With 18 goals scored, eight conceded and 20 points garnered so far from a potential 24, Tottenham Hotspur have enjoyed a dream start to the new Premier League campaign and currently sit first in the table, level on 20 points with North London rivals Arsenal — the only other undefeated team in England’s top-flight — two points above Manchester City, and three above Liverpool.
The arrival of new manager Ange Postecoglou has occasioned a change in a style of play with a new brand of attractive, free-flowing football and positive results for Spurs who currently seem to have bounced back from a disappointing 2022/23 season that saw them finish eighth miss out on European football. One player who has been at the heart of the Tottenham Hotspur revelation this season is Malian midfielder Yves Bissouma.
The 27-year-old joined Tottenham last summer from Brighton in a deal reportedly worth around £25 million, which looked like a bargain at the time given how highly the midfielder was rated by everyone who had seen him play for the Seagulls under Graham Potter. Having grown up in Ivory Coast and Mali, Bissouma made the move to Europe in 2016, spending two years at French club Lille before making the move to Brighton, where he emerged as a revelation in midfield and a key force in their ascent in England’s top-flight.
With sagged shorts, socks rolled up to the knee and dreadlocks, Bissouma didn’t just stand out for his physical appearance but also the relative ease at which he carried on with both offensive and defensive duties even against high-level opposition. After four years at the Amex, Bissouma joined Spurs with plenty of high expectations but failed to establish himself as a regular under Antonio Conte.
He did struggle with injuries last season, missing up to 15 games across all competitions with an ankle fracture, but he still could not make the starting line-up on a regular basis even when fit, falling behind Pierre-Emile Højbjerg, Rodrigo Bentancur and Oliver Skipp in the pecking order and starting just 10 out of his 23 Premier League appearances and making just three substitute appearances in the UEFA Champions League.
As early as September 2022, Conte voiced concerns about Bissouma’s inability to meet his tactical demands, stating: “The only player that is struggling a bit with the tactical aspect is Bissouma, but also he is improving a lot in every aspect. I am sure when we start again and play 12 games, for sure he is another player I can count on but I try to take the best decision for the player because I want to protect the player.”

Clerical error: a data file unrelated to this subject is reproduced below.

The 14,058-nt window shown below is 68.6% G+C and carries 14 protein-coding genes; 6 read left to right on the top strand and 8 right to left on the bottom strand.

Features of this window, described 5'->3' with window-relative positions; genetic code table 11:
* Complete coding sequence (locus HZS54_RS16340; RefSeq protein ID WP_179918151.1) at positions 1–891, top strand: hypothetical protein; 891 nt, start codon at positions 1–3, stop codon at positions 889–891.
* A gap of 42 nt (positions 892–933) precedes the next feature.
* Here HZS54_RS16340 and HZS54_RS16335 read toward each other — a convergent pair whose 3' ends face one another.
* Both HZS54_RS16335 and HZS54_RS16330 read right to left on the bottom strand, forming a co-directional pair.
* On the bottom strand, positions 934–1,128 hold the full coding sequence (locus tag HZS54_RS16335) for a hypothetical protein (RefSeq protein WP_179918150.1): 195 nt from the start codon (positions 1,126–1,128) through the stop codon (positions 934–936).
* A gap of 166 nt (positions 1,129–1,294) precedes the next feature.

The Italian manager had always played with two central midfielders in his famous 3-4-3 formation with both midfielders needing to have high levels of defensive awareness and this was exemplified in his 2016/17 title-winning side at Chelsea with N’Golo Kanté and Nemanja Matić as the regular starters, two players who were to a very large extent regarded as specialists in the defensive phase and this was most likely an area Bissouma was deficient at. He never met the tactical requirements in his first season as even under Conte’s assistant and eventual successor Cristian Stellini as well as interim coach Ryan Mason.
Fast forward to around a year after his move to Tottenham Hotspur, Yves Bissouma is back to his best and enjoying life on the pitch again. With effortless press resistance, unmatched energy and grace under pressure, Bissouma is back to that form that made him one of the Premier League’s most coveted midfielders. The Malian’s stock is at an all-time high, and after playing the full 90 in their opening day draw at Brentford, his performance in the second match of the season against Manchester United certainly set the tone for a season that has turned skeptics into believers.
Bissouma lined up alongside Pape Matar Sarr and James Maddison in midfield against United’s trio of Casemiro, Mason Mount and Bruno Fernandes, and it’s no gainsaying that the Spurs midfield came out on top. Bissouma ran the show on that day; his press resistance helped Spurs beat the press on numerous occasions and his elite ball-carrying made him a handful for the opposition, it seemed almost too easy for Bissouma as he literally enjoyed himself against Man United, paving the way for a 2-0 victory.